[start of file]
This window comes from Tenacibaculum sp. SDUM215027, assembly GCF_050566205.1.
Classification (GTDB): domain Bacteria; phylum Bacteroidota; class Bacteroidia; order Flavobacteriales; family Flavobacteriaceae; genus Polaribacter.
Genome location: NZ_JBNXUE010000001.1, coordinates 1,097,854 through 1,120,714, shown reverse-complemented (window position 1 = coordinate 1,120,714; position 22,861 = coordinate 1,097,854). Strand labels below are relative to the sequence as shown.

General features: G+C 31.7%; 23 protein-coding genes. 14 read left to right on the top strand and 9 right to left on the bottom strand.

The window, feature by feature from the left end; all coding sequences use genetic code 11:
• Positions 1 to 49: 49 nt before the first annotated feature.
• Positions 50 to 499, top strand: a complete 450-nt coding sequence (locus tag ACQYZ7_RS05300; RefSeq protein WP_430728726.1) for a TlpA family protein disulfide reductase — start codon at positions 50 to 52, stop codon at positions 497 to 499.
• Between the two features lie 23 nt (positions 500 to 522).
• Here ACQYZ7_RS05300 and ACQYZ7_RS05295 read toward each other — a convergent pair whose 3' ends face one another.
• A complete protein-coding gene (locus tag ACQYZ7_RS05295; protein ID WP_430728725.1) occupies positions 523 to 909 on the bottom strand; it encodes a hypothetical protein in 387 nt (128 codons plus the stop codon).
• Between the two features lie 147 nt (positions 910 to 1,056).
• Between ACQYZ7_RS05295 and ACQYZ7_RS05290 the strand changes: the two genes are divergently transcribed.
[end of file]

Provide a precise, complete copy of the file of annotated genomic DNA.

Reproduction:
This window comes from Tenacibaculum sp. SDUM215027, assembly GCF_050566205.1.
Classification (GTDB): domain Bacteria; phylum Bacteroidota; class Bacteroidia; order Flavobacteriales; family Flavobacteriaceae; genus Polaribacter.
Genome location: NZ_JBNXUE010000001.1, coordinates 1,097,854 through 1,120,714, shown reverse-complemented (window position 1 = coordinate 1,120,714; position 22,861 = coordinate 1,097,854). Strand labels below are relative to the sequence as shown.

General features: G+C 31.7%; 23 protein-coding genes. 14 read left to right on the top strand and 9 right to left on the bottom strand.

The window, feature by feature from the left end; all coding sequences use genetic code 11:
• Positions 1 to 49: 49 nt before the first annotated feature.
• Positions 50 to 499, top strand: a complete 450-nt coding sequence (locus tag ACQYZ7_RS05300; RefSeq protein WP_430728726.1) for a TlpA family protein disulfide reductase — start codon at positions 50 to 52, stop codon at positions 497 to 499.
• Between the two features lie 23 nt (positions 500 to 522).
• Here ACQYZ7_RS05300 and ACQYZ7_RS05295 read toward each other — a convergent pair whose 3' ends face one another.
• A complete protein-coding gene (locus tag ACQYZ7_RS05295; protein ID WP_430728725.1) occupies positions 523 to 909 on the bottom strand; it encodes a hypothetical protein in 387 nt (128 codons plus the stop codon).
• Between the two features lie 147 nt (positions 910 to 1,056).
• Between ACQYZ7_RS05295 and ACQYZ7_RS05290 the strand changes: the two genes are divergently transcribed.